A Beginner's Guide to Hunting Morel Mushrooms

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A Beginner's Guide to Hunting Morel Mushrooms
Article by Phil Bourjaily


Morels are America’s mushroom , more so than any other. It may be because they’re widespread, they’re easy to identify, and they come up in the spring, giving people a reason to get out and enjoy warm weather after a long winter. Or, it could be they’re popular simply because they taste so good. Morels are so prized they sell for up to $20 a pound in grocery stores where I live. Here’s a quick guide to finding your own. Please note that although morels are easy to identify, this a hunting guide, not a field guide. If you have any doubt about a mushroom, don’t keep it.

Found in much of the U.S. from late March through May, the morel is our favorite mushroom: plentiful, easy to identify, and delicious. It has colorful names like Molly Moocher, Miracle, Dryland Fish—or, my favorite, Hickory Chickens—but mostly, people just call them “mushrooms” and it’s understood that means “morels.”

Identifying Safe Morels
Here are two morels in the wild. Notice the pits (in the top photo), the distinctive conical shape, and the way the bottom of the cap (the pitted part) is attached near the bottom of the stem. Avoid the half-free morel (bottom photo), which has a longer stem and a cap that attaches near the top, looking like an umbrella. These mushrooms can cause some people to have cramps or other forms of gastrointestinal distress.

Definitely Don't Eat This Don’t eat this mushroom, which is a false morel and is mildly toxic. Notice that it lacks the cone shape of the real thing, and has wrinkles, not pits, on its cap.

Where to Look Morels live in and on the edge of forested areas. Look for ash, aspen, elm, and oak trees, around which morels often grow. Early in the spring as the ground is warming, you’ll find them on south-facing slopes in fairly open areas. As the season progresses, go deeper into the woods and onto north-facing slopes. Well-drained, sandy soils like this creek bottom make good hunting spots as well. You’ll find the first morels of the year when daytime highs reach the 60s and lows stay above 40 degrees.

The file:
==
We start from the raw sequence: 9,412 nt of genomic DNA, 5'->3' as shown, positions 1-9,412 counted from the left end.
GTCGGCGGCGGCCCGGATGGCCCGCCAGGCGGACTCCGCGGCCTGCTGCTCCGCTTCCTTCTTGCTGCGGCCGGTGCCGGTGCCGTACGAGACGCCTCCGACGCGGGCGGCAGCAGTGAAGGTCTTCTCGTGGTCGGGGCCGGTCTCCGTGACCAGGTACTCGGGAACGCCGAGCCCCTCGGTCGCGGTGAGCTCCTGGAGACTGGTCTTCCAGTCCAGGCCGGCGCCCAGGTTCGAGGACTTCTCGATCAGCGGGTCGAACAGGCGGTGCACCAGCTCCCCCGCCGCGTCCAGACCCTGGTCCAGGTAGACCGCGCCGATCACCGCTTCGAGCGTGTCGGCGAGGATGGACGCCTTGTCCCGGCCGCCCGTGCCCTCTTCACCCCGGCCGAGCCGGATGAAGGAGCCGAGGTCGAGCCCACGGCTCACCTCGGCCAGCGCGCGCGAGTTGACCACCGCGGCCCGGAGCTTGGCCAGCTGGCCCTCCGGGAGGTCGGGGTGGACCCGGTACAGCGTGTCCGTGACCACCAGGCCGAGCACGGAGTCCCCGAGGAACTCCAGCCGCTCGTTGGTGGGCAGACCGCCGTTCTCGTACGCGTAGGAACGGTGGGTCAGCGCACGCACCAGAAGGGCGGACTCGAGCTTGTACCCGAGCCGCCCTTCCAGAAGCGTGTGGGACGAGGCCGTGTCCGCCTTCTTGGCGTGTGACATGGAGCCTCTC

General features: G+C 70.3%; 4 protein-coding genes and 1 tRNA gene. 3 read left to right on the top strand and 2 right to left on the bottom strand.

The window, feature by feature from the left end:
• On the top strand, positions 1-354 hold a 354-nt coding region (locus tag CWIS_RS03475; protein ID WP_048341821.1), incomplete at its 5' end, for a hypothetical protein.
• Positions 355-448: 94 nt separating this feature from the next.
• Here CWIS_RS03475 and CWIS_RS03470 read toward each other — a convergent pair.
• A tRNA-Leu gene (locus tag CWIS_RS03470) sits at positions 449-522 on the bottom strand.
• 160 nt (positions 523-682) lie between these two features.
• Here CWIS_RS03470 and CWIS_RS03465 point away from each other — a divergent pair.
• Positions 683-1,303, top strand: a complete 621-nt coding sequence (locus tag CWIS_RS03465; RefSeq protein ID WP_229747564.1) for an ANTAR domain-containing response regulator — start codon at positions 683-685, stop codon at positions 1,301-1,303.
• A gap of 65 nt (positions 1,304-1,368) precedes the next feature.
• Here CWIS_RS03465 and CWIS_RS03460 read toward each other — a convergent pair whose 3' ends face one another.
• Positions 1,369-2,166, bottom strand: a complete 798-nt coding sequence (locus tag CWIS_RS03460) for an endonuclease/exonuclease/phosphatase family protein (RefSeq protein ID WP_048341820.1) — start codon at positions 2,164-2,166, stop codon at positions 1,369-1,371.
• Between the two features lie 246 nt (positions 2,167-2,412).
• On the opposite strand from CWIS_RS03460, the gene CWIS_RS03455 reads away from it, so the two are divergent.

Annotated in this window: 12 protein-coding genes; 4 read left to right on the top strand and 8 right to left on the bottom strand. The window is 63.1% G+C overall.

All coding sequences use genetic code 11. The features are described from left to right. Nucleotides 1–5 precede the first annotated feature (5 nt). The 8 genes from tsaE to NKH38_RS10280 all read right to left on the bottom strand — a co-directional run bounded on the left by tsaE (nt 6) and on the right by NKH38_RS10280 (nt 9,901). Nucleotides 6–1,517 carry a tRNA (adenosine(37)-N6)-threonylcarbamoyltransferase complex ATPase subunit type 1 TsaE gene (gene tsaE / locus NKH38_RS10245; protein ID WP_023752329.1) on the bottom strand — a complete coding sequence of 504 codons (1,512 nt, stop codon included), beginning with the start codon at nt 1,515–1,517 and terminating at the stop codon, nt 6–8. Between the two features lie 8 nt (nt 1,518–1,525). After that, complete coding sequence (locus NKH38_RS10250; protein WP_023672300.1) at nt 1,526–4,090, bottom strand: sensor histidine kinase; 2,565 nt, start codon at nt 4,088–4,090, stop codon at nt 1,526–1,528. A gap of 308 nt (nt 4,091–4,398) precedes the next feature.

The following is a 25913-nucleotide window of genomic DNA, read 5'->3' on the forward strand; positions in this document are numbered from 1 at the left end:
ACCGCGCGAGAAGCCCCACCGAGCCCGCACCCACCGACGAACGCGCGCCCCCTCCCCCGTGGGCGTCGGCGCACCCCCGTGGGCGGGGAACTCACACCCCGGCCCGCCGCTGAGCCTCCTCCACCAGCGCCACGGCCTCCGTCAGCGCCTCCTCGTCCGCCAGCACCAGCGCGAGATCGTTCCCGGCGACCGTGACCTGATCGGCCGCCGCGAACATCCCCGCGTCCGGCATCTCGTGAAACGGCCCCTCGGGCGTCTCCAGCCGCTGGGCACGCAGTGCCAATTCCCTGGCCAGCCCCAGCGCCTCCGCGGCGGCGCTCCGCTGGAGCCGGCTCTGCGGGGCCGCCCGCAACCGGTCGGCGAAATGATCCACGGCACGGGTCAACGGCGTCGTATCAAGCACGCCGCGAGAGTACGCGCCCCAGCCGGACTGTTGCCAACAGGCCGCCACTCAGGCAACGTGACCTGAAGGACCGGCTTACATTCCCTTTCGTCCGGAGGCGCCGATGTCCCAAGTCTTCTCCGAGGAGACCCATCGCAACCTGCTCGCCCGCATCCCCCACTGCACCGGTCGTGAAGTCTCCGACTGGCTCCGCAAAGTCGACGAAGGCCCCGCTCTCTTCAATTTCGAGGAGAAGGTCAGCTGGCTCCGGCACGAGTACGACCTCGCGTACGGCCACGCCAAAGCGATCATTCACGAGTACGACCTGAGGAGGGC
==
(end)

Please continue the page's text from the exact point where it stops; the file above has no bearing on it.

Hunting Tactics Hunting morels is like bass fishing. You cover ground until you find one, then slow down and search the area carefully. Concentrate the rest of your hunt on similar areas, on the theory that you’ve found the “pattern” for the day.

Early-Season Morels The first morels of the season are small. It takes quite a few to make a meal. The acorn top and walnut husk in the hand above help show scale.

Look For Dead Trees Morels often grow around dead and dying trees. Old apple orchards make good hunting grounds. Always look around dead elm trees like this one. When a tree reaches the stage of decay where its bark is slipping off its trunk you’ll often find lots of morels around it.

Later in the Season As the season progresses you find bigger, yellow morels. They taste just as good as the smaller ones, they’re easier to spot, and it doesn’t take as many to feed a hungry hunter.

Preparation and Cooking Soaking morels in water for a couple of hours cleans them and washes out any bugs living inside the hollow mushrooms. Some people slice them in half lengthwise for a more thorough cleaning. Here you see morels sautéing in butter. Cooking in butter brings out their rich, almost meaty flavor. If I don’t have very many, I like to scramble them into eggs with some tarragon. Batter-fried morels are also very popular.